The Crossing of Endeavour
June 16, 2011
- Date acquired: May 05, 2011
- Image Mission Elapsed Time (MET): 213069308
- Image ID: 214670
- Instrument: Wide Angle Camera (WAC) of the Mercury Dual Imaging System (MDIS)
- WAC filter: 7 (748 nanometers)
- Center Latitude: 38.75Â°
- Center Longitude: 329.0Â° E
- Resolution: 159 meters/pixel
- Scale: The crater at the top of the image is 15 kilometers in diameter
- Incidence Angle: 81.4Â°
- Emission Angle: 2.7Â°
- Phase Angle: 84.2Â°
Of Interest: The scarp (cliff) crossing vertically through this image is Endeavour Rupes, named for the ship used by Cook to explore Tahiti, New Zealand, and Australia in 1768-1771. Visit these images of Beagle Rupes and near the rim of Rembrandt to see examples of other scarps.
This image was acquired as part of MDIS's high-resolution surface morphology base map. The surface morphology base map will cover more than 90% of Mercury's surface with an average resolution of 250 meters/pixel (0.16 miles/pixel or 820 feet/pixel). Images acquired for the surface morphology base map typically have off-vertical Sun angles (i.e., high incidence angles) and visible shadows so as to reveal clearly the topographic form of geologic features.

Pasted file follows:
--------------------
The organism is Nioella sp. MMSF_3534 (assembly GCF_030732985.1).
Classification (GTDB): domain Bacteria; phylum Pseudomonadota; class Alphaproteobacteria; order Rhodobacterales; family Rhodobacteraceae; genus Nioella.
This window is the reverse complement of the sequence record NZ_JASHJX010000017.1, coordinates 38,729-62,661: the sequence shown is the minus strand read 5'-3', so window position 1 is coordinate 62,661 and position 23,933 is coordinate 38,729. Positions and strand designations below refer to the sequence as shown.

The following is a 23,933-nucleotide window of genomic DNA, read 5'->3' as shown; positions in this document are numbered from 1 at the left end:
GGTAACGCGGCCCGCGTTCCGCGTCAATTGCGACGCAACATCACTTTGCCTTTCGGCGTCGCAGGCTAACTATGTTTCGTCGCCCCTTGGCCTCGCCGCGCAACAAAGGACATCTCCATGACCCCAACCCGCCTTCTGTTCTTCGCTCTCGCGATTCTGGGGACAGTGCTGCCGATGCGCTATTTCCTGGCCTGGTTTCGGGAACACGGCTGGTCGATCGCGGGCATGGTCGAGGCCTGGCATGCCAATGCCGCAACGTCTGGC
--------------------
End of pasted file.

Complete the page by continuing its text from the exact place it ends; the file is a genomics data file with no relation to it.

The MESSENGER spacecraft is the first ever to orbit the planet Mercury, and the spacecraft's seven scientific instruments and radio science investigation are unraveling the history and evolution of the Solar System's innermost planet. Visit the Why Mercury? section of this website to learn more about the key science questions that the MESSENGER mission is addressing. During the one-year primary mission, MDIS is scheduled to acquire more than 75,000 images in support of MESSENGER's science goals.
Topics: Discovery program, MESSENGER, Mercury spacecraft, Environment, Escarpments, Beagle Rupes, Mercury, Spaceflight, Nuclear Threat Initiative, Disaster Accident